The Old Legs 2020 Lockdown Tour


Every year, a group of middle aged to bloody old bicycle riders from around the world converge on Harare for the Old Legs Tour, in which they ride their mountain bikes to somewhere far away, and normally over more than a few inconveniently large hills and mountains, to raise money and awareness for Zimbabwe’s beleaguered pensioners. In 2018, their destination was Cape Town by way of the Kalahari. And in 2019, they rode to the top of Mt Kilimanjaro. And in 2020, the Old Legs Tour was supposed to ride to Namibia’s Skeleton Coast. But because of closed borders and the ongoing coronavirus pandemic, that isn’t going to happen anymore.

20190228_100945The needs of the pensioners on the ground in Zimbabwe are greater than ever with hyper-inflation back again for the second time in ten years. The generations that built our country have been left with nothing and will not survive without charity. And because of the coronavirus crisis, so many our donors in the Europe and the UK who would normally help, cannot. Thus, we do not have the luxury of simply popping our fund-raising adventures back on the shelf for a year. We have to act now, sooner than later. So instead of riding to Namibia in 2020, the Old Legs Tour will embark on an even tougher adventure, which we have called the Lockdown Tour. Here’s what that will look like.

Old Legs Tour Team Of 2019On the 14th of July, the 5 pairs of Old Legs cyclists resident in Zimbabwe will pedal out of Harare and up to Mt Nyangani Zimbabwe’s highest point.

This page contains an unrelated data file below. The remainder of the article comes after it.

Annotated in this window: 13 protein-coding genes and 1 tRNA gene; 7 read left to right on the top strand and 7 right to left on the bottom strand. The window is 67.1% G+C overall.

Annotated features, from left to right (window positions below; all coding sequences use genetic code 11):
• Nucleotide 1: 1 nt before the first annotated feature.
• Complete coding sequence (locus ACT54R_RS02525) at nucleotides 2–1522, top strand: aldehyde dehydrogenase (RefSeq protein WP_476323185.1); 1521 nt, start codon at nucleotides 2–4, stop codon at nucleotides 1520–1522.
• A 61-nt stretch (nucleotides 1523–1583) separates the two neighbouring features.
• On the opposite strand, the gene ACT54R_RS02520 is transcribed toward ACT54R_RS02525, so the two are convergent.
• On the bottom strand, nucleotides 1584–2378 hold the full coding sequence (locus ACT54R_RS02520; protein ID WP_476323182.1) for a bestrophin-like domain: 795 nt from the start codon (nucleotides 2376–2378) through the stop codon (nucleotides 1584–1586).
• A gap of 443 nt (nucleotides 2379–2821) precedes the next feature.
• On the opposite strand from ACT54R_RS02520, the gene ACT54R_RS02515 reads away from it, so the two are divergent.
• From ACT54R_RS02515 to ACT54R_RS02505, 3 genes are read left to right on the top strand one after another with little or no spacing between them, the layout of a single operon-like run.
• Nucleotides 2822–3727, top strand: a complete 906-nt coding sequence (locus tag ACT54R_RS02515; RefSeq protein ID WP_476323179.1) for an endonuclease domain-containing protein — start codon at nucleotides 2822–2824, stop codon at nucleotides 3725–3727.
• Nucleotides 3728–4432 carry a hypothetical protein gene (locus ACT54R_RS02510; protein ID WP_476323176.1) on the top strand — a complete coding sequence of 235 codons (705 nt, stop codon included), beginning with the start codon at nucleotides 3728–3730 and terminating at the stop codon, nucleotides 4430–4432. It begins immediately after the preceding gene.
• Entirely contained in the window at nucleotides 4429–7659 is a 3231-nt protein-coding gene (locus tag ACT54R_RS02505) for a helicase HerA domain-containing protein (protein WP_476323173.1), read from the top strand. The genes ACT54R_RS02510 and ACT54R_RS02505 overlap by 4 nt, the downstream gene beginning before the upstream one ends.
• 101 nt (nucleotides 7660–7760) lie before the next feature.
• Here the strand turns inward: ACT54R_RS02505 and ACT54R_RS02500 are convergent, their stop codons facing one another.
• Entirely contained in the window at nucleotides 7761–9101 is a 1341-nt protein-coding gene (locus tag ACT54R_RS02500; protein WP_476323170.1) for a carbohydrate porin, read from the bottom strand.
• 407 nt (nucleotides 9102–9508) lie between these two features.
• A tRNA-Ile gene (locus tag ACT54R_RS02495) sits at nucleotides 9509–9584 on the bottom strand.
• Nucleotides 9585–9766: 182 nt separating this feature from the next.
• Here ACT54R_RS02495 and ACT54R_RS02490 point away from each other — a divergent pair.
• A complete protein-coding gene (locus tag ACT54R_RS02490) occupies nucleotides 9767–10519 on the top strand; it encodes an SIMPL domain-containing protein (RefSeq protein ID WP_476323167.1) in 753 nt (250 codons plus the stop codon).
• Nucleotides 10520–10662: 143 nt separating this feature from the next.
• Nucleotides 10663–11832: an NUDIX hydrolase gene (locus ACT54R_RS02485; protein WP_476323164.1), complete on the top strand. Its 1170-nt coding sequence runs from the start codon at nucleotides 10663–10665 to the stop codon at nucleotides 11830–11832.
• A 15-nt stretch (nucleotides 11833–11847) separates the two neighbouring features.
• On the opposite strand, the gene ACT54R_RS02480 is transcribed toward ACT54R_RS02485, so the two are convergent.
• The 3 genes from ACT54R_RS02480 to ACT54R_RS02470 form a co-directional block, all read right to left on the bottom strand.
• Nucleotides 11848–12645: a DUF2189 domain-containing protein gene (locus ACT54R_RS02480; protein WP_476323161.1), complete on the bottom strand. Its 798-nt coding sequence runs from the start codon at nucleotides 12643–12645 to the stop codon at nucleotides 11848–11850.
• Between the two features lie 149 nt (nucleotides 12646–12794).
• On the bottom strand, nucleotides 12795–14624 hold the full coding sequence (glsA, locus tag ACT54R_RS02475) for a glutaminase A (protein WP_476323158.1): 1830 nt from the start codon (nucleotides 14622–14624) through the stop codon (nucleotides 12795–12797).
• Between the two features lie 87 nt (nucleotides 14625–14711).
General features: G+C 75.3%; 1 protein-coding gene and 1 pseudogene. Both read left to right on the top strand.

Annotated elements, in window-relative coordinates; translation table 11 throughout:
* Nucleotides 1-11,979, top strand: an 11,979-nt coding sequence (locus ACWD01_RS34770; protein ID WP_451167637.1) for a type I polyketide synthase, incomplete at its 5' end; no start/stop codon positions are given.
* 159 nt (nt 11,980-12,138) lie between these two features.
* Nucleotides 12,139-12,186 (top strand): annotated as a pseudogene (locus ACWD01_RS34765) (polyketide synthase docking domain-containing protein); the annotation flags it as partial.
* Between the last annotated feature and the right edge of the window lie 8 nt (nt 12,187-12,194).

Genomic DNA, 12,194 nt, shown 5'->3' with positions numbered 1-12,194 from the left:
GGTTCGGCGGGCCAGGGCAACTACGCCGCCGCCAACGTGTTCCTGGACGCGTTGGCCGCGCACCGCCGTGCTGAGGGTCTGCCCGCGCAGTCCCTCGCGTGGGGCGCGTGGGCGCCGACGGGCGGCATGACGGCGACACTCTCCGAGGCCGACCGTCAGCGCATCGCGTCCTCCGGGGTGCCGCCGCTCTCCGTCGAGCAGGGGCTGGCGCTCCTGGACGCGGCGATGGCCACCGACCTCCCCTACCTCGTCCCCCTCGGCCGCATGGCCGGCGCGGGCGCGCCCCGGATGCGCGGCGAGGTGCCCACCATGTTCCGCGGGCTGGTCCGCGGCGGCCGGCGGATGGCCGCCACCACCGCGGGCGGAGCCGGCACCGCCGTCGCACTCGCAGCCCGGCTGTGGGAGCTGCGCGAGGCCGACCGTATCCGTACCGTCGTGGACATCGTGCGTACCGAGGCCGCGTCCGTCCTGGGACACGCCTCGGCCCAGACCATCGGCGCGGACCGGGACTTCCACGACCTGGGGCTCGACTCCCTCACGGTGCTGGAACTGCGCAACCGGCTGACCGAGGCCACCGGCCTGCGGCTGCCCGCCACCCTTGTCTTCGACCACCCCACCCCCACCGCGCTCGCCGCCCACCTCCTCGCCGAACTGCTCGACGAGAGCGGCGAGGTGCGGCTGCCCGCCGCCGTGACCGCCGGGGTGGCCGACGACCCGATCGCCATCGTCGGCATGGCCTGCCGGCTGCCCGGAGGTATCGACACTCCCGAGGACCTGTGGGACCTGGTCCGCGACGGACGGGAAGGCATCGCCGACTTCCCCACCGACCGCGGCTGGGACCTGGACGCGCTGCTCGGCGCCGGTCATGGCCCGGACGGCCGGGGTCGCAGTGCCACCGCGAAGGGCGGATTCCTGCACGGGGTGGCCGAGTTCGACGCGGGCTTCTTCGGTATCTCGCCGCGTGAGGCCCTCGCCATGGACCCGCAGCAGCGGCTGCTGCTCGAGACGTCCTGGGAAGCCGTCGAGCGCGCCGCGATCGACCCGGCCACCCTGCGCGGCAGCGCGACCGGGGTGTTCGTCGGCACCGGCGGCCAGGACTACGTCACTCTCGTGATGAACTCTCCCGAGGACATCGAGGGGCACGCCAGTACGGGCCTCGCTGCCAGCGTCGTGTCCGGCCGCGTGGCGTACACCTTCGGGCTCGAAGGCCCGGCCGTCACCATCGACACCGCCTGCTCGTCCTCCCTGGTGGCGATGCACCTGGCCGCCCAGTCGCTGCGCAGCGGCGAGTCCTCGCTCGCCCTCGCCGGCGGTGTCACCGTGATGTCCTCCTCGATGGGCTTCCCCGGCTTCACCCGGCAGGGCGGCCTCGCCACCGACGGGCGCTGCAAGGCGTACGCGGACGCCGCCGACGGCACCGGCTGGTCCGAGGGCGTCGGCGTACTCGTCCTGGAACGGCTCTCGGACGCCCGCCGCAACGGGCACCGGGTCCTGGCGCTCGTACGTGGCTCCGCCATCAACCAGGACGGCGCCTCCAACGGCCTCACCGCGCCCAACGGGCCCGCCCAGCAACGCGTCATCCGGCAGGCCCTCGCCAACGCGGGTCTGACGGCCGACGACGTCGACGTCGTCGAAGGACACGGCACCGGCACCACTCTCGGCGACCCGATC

Then onto the Zambezi Valley, one the world’s last remaining wild frontiers. Mindful of not being eaten or stood upon by lions, buffalos, elephants and crocodiles, we’ll follow the Zambezi River west through the Mana Pools National Parks, a timeless wilderness area and rated one of Africa’s best plus dinosaur foot prints in the Chewore, and fossilized forests in the Dande, and Zimbabwe’s largest concentration of baobabs north of Kotwa. 

Once we’ve ridden as far as Nyamoumba camp at the start of the Kariba gorge, it will be back up the Zambezi escarpment to Marangora and Makuti and then back down it again to Lake Kariba. 

Then across the Lake to ride the shoreline of the Mutusadona National Park from Changa to Bumi Hills with the Mutusadona mountains towering high above us. 

From Bumi Hills, we’ll head south towards Gokwe into Zimbabwe’s remote hinterland where we will once again slog up the Zambezi escarpment, so we can camp on the edge of the Mucheni Gorge in the Chizarira National Park so we can stare down upon eagles in flight and out across the vast plains of Africa stretching away below and unspoilt as far as the eyes can see. And then back down the bloody escarpment again, and on to Victoria Falls.

Victoria Falls will be rest day so will have all the time we need to take in the world’s largest waterfall in all her splendour, flowing at her highest peak in almost a hundred years. 

Then we’ll ride to Kazungula where four countries meet, and then south through deep Kalahari sands to the remote wilds of the Kazuma Pan. Then through the Hwange National Park, again being mindful of not being eaten or stood upon by Africa’s Big Five and friends.

Then south to Bulawayo and through the history and massive granite edifices of the Matopos and onto the Tuli Circle and then east along Kipling’s great grey-green greasy Limpopo River to the wild and remote Gonarezhou National Park. 

In Gonarezhou we’ll ride beneath the towering, iconic red sandstone Chilojo cliffs and on to Zimbabwe’s lowest point, where the Save and Runde rivers meet, for the start of the Blue Cross, Zimbabwe’s foremost endurance event, 500 km of uphill slog, up the Eastern Highlands, over the  Chimanimani mountains and up through the Vumba mists, ending back where we started at Mt Nyangani, Zimbabwe’s highest point.

We will have ridden in excess of 3,000 kilometres, climbing more metres than I will care to add up, on mostly rough and tough dirt roads and tracks, hopefully having raised US$ 100,000 for our chosen charities, with your help.

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Please join us on our epic adventure. Follow us on Facebook or on But please be warned, we ride slower than paint dries.